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Editor's Correspondence |

Levels of Evidence Needed for Changing Indications, Contraindications, and Food and Drug Administration Labeling: The Case of Metformin—Reply

Ronan Roussel, MD, PhD; Deepak L. Bhatt, MD, MPH; Philippe Gabriel Steg, MD; Reduction of Atherothrombosis for Continued  Health (REACH) Registry Investigators
Arch Intern Med. 2011;171(11):1042-1043. doi:10.1001/archinternmed.2011.225.
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Eurich et al note that observational data from Reduction of Atherothrombosis for Continued Health (REACH) that we published in the Archives1 complement previous studies, and they fear that obtaining a higher level of proof regarding the safety and perhaps the benefits of metformin in very high-risk patients is not achievable.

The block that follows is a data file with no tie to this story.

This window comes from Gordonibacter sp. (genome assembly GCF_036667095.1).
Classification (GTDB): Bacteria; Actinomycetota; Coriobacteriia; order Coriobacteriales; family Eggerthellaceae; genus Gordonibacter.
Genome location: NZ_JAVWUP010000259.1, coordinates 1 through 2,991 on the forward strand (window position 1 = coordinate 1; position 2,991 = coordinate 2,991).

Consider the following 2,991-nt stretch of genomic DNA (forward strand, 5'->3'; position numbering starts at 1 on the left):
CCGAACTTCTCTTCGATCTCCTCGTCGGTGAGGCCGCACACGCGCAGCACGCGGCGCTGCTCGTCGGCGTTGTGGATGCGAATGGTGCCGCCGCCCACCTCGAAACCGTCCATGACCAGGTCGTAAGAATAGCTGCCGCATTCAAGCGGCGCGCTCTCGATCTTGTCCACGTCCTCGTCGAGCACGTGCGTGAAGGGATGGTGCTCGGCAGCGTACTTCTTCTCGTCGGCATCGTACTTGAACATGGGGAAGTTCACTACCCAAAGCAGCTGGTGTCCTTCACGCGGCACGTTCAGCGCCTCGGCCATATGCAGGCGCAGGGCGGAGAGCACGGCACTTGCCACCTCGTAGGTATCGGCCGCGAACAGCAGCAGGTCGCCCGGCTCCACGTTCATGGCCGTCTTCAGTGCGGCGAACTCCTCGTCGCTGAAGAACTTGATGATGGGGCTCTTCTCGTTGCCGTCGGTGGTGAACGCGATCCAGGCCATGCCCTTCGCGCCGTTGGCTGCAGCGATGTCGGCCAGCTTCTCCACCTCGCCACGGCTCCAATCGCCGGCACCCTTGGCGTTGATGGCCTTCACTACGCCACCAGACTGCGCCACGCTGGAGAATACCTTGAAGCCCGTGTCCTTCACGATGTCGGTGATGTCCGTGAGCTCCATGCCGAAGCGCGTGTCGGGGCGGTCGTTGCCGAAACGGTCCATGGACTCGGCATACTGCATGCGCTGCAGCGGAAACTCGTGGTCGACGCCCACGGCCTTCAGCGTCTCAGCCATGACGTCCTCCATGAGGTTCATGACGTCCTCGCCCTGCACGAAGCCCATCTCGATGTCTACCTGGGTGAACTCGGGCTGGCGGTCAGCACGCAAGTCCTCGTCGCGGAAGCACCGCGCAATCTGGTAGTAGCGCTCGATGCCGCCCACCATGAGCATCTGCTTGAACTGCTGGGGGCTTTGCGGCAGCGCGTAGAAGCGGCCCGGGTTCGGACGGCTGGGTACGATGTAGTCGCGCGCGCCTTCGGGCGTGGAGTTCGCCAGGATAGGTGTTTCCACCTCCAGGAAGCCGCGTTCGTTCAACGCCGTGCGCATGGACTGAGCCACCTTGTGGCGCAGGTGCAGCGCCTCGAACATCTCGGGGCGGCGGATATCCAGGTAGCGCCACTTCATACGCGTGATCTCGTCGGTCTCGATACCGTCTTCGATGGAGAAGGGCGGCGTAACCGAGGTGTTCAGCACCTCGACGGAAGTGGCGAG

We are aware of previous well-conducted observational studies by Eurich and others evaluating the safety of metformin in patients with HF patients, and we believe that the changes in product monographs of metformin, down-toning the contraindication of the drug in diabetic patients with stable HF are welcome. Our results extend the basis of these labeling changes, but they also provide indications that other contraindications, such as renal insufficiency, may not be as justified as previously believed. Moreover, the issue is not only to mitigate contraindications, but possibly to switch some of them to indications—a tempting prospect for subjects with HF and diabetes, for example, that cannot be achieved without the highest level of evidence.

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June 13, 2011
Ronan Roussel, MD, PhD; Deepak L. Bhatt, MD, MPH; Philippe Gabriel Steg, MD; Reduction of Atherothrombosis for Continued  Health (REACH) Registry Investigators
Arch Intern Med. 2011;171(11):1042-1043. doi:10.1001/archinternmed.2011.225.
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